Case | HBS Case Collection | February 2008 (Revised November 2011)

The International Monetary Fund in Crisis

by Rawi Abdelal, David Moss and Eugene Kintgen


When Dominique Strauss-Kahn became the Managing Director of the International Monetary Fund in late 2007, he faced a number of significant changes. The organization had lost much of its legitimacy over the previous decade, and countries seemed increasingly reluctant to borrow from the Fund. Developing countries had increased their foreign exchange reserves, which reduced their reliance on potential IMF support packages. Furthermore, the IMF found itself unable to influence the macroeconomic policies of the United States and China in order to reduce global current account imbalances, and developing world countries complained that they were underrepresented at the Fund. As the IMF's new Managing Director, Strauss-Kahn had to decide how best to address these challenges and in what direction to steer the Fund.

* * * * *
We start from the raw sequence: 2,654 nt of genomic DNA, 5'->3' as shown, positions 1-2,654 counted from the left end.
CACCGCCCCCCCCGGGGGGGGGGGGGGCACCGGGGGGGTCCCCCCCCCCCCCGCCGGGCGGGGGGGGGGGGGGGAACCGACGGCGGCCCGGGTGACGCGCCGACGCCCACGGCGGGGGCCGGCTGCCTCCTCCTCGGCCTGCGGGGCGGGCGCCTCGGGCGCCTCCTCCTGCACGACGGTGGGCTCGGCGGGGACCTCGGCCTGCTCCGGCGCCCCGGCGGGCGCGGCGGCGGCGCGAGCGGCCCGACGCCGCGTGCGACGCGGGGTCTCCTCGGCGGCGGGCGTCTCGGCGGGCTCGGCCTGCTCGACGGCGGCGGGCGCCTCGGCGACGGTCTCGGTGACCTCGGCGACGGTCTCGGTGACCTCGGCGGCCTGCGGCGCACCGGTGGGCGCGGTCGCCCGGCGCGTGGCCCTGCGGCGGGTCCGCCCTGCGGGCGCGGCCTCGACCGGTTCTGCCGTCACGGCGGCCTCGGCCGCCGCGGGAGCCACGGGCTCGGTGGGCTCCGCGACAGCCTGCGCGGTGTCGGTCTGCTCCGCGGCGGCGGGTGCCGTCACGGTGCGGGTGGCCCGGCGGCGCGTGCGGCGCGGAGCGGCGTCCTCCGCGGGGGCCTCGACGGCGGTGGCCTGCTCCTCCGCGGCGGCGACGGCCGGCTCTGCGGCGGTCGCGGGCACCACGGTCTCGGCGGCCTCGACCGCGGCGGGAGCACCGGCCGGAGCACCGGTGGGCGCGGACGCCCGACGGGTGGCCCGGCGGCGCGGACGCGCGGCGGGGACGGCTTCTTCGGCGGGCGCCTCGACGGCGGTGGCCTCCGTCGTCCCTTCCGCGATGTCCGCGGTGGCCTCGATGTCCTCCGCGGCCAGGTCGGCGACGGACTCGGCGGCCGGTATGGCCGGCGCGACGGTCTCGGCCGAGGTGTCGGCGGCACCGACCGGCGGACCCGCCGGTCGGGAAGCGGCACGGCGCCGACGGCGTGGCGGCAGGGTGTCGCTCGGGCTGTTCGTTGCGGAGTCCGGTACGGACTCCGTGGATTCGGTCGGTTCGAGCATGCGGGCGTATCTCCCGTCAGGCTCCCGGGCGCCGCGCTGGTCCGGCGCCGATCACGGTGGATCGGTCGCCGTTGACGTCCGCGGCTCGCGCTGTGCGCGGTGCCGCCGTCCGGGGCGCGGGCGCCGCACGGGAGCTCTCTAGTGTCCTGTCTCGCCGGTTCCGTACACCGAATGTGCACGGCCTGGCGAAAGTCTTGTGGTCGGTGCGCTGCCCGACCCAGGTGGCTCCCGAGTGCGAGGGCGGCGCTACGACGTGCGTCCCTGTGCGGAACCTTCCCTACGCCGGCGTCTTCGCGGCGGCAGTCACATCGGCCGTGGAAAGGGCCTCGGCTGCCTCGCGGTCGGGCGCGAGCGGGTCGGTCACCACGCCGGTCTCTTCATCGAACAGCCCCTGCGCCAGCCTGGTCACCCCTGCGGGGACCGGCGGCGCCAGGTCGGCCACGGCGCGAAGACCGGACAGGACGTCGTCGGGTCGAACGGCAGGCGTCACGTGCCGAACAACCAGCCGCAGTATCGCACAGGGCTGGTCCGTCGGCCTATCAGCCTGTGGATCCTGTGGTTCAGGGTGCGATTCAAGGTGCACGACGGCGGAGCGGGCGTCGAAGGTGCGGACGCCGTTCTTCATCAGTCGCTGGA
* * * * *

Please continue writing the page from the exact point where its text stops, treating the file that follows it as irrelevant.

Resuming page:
Keywords: History; Globalized Economies and Regions; Problems and Challenges; Developing Countries and Economies; Borrowing and Debt; Government and Politics; Financial Institutions; Business Strategy; Macroeconomics; Financial Services Industry;


Abdelal, Rawi, David Moss, and Eugene Kintgen. "The International Monetary Fund in Crisis." Harvard Business School Case 708-035, February 2008. (Revised November 2011.)